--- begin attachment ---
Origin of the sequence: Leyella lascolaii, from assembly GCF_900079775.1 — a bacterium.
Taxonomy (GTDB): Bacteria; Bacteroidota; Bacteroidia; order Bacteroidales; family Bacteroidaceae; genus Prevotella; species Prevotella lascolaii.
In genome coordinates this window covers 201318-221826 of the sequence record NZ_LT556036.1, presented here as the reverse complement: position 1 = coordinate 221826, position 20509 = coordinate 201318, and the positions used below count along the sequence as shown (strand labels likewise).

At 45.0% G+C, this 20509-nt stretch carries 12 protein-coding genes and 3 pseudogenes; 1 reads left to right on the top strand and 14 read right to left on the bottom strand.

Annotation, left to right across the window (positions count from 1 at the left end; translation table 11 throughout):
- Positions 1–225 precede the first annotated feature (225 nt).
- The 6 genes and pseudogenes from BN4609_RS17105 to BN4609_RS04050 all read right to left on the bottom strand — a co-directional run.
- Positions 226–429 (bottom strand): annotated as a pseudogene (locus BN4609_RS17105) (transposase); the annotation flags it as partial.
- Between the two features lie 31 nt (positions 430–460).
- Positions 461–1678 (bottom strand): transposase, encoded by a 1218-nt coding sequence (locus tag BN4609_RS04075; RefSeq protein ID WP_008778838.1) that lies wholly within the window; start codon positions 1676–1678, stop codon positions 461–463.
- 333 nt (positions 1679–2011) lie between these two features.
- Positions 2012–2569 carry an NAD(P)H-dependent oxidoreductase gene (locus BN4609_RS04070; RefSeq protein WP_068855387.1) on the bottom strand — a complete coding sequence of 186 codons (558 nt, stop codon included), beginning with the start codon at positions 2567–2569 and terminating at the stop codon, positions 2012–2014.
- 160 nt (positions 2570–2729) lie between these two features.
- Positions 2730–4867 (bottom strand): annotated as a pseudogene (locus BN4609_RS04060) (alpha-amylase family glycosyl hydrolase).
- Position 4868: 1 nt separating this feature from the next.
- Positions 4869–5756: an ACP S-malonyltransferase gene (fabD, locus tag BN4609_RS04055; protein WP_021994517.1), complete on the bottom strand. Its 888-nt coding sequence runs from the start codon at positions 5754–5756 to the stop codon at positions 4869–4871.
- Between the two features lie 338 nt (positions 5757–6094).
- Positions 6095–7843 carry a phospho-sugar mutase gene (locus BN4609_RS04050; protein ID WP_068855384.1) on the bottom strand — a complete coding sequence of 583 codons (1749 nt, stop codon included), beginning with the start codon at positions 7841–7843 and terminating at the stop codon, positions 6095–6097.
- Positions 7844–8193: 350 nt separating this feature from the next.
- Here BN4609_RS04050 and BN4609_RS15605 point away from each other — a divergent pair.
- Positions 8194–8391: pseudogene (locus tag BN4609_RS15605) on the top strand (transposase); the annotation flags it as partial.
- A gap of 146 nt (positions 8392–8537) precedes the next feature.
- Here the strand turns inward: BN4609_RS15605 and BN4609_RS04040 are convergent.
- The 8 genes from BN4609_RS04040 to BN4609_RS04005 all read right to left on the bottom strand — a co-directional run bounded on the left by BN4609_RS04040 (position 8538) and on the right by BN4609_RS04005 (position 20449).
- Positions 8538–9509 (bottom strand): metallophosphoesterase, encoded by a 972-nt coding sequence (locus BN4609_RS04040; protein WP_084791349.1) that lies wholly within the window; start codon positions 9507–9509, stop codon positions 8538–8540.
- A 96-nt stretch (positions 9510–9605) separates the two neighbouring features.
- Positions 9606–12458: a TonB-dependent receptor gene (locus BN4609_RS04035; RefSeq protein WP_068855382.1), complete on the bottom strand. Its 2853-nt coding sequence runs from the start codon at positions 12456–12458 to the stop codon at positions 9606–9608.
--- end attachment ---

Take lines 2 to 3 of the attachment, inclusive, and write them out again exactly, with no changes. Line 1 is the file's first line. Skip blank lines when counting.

Taxonomy (GTDB): Bacteria; Bacteroidota; Bacteroidia; order Bacteroidales; family Bacteroidaceae; genus Prevotella; species Prevotella lascolaii.
In genome coordinates this window covers 201318-221826 of the sequence record NZ_LT556036.1, presented here as the reverse complement: position 1 = coordinate 221826, position 20509 = coordinate 201318, and the positions used below count along the sequence as shown (strand labels likewise).